Atlas in bid to replace two mines
Atlas Iron is on a tight schedule to produce options to replace two of its nearly exhausted Pilbara iron ore mines, but interim boss Daniel Harris says he believes the company will keep generating enough cash to meet debt covenants.
Atlas’ Abydos and Wodgina mines are due to close in the second half of next year, stripping out about nine million tonnes a year of production, or about 55 per cent of its annual output, and potentially leaving the company with only one operating mine at Mt Webber.
Atlas’ debt covenants require it to hold at least $35 million in cash at the end of each month.
Mr Harris confirmed it was important a replacement operation was developed “within a reasonable time frame” if the company was to maintain its cash position as Abydos and Wodgina wound down.
The company was in no immediate danger of breaching covenants but needed to find replacement tonnes to maintain production and cash flow.
Atlas held $95 million at the end of September after generating $24 million cash from its operations in the past quarter as the iron ore price rose. It paid out $15 million to its lenders last month.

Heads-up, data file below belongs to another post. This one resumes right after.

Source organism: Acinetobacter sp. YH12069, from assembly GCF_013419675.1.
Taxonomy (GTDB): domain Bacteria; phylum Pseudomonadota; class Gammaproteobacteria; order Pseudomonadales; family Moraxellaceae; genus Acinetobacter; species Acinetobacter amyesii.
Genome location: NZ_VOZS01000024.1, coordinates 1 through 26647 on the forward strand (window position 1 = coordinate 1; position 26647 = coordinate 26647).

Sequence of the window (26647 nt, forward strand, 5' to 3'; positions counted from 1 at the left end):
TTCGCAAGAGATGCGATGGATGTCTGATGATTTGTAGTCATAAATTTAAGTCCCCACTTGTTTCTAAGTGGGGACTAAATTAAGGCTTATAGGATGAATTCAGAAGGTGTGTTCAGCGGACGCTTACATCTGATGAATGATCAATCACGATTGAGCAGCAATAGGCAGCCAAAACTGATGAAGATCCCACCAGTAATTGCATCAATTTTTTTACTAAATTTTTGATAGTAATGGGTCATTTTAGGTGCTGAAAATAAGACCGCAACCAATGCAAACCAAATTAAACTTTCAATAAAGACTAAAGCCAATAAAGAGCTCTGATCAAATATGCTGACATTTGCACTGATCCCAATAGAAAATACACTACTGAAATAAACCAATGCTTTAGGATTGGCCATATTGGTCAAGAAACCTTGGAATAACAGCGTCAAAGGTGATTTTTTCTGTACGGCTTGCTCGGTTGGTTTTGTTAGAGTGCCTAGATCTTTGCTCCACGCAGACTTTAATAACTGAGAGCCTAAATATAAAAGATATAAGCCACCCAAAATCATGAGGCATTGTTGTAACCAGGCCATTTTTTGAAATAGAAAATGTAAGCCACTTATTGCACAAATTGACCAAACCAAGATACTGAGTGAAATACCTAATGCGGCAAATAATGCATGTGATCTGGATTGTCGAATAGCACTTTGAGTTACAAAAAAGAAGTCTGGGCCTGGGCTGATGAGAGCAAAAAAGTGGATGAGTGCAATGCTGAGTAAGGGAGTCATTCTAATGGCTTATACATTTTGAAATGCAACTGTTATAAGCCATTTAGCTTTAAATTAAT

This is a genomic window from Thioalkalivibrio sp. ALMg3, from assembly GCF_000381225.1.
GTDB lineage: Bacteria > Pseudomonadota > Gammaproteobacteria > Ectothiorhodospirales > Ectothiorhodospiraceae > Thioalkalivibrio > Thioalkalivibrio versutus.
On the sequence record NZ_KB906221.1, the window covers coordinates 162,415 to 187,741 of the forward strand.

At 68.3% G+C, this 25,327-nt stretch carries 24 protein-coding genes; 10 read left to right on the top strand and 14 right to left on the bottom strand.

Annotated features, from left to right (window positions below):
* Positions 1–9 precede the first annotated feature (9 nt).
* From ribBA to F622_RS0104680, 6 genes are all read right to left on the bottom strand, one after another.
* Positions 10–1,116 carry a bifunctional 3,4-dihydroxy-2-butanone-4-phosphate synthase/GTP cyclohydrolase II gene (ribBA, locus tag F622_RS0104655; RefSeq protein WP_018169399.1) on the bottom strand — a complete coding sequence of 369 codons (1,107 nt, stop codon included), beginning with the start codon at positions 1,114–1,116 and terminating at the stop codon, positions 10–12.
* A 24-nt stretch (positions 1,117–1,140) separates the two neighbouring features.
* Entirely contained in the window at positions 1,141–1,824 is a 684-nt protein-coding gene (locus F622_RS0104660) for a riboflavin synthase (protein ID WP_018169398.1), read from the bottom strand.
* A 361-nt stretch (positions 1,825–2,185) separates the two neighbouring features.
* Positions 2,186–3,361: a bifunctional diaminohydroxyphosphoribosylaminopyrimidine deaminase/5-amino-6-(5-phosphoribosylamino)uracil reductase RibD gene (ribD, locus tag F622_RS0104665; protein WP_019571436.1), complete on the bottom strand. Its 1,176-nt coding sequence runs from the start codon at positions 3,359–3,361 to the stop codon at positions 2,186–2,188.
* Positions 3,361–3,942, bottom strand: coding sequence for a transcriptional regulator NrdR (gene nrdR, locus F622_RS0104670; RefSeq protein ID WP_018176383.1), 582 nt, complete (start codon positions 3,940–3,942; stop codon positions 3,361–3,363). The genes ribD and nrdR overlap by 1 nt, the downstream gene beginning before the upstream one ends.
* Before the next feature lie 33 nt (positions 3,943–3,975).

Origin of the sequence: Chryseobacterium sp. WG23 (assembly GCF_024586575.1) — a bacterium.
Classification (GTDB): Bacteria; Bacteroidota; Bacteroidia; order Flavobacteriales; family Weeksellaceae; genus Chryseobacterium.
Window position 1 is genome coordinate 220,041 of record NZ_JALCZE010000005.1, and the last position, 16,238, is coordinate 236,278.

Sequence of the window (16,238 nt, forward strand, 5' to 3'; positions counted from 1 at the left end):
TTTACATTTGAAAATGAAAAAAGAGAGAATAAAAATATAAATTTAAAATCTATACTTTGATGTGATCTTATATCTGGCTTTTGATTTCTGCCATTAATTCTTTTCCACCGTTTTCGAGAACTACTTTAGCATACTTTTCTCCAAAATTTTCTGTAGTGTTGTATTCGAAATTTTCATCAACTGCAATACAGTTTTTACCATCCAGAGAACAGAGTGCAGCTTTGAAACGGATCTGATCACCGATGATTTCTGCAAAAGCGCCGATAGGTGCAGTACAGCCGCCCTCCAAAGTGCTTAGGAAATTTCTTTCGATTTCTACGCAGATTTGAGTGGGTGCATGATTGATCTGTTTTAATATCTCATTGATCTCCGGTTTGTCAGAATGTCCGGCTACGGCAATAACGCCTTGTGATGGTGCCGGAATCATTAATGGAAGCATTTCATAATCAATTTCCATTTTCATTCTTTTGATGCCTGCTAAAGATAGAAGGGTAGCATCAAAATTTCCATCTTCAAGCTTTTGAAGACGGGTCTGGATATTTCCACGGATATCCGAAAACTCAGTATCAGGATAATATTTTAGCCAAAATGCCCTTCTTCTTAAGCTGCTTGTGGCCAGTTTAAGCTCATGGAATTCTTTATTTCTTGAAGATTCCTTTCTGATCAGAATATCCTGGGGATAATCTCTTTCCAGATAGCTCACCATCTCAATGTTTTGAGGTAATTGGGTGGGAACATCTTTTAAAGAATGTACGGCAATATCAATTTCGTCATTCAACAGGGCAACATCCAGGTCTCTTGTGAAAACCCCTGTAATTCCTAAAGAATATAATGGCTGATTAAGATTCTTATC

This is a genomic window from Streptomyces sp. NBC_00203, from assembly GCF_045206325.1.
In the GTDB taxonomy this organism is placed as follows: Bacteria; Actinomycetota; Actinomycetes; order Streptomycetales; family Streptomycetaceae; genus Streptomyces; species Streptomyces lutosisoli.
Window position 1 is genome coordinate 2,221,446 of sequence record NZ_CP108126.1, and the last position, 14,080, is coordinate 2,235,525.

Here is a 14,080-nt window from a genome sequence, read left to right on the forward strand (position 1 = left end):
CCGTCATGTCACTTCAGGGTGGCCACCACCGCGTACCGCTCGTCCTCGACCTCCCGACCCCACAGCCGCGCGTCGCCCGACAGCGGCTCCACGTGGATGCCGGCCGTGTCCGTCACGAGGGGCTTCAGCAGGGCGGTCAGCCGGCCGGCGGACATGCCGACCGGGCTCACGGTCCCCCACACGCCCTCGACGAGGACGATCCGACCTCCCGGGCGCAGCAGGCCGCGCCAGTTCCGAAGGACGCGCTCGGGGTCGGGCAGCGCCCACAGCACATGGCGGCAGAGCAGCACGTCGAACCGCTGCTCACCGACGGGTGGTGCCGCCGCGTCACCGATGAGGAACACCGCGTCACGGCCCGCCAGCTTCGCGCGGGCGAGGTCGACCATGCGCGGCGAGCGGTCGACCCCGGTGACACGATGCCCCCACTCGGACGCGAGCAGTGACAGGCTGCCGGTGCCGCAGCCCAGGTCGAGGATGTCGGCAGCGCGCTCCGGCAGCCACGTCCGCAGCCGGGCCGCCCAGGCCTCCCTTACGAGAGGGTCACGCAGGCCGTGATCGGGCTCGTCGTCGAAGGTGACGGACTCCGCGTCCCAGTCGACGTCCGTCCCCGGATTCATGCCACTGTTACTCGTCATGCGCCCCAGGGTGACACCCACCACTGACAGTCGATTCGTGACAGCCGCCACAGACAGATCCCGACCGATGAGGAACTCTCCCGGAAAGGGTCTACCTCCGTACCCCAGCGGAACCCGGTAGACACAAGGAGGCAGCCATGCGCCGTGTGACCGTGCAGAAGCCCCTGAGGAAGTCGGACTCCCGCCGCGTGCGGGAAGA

Mr Harris told Atlas’ annual shareholder meeting yesterday the company believed it could lift Mt Webber production by almost one million tonnes a year to a 7.8mtpa run-rate by the second half of next year and have a new 4mtpa mine at nearby Corrunna Downs ready to go by the end of March 2018.
Final feasibility studies for Corrunna Downs are due by the end of next month, he said. Atlas was targeting a 4mtpa mine at a cost of between $40 million and $50 million.
Mr Harris said on the sidelines of the meeting that Corruna Downs, 240km from Port Hedland, would need a $US50-a-tonne iron ore price to be viable.
He said he was more bullish on iron ore prices than the Pilbara’s majors, which are tipping commodity prices to return to levels closer to $US40/t next year.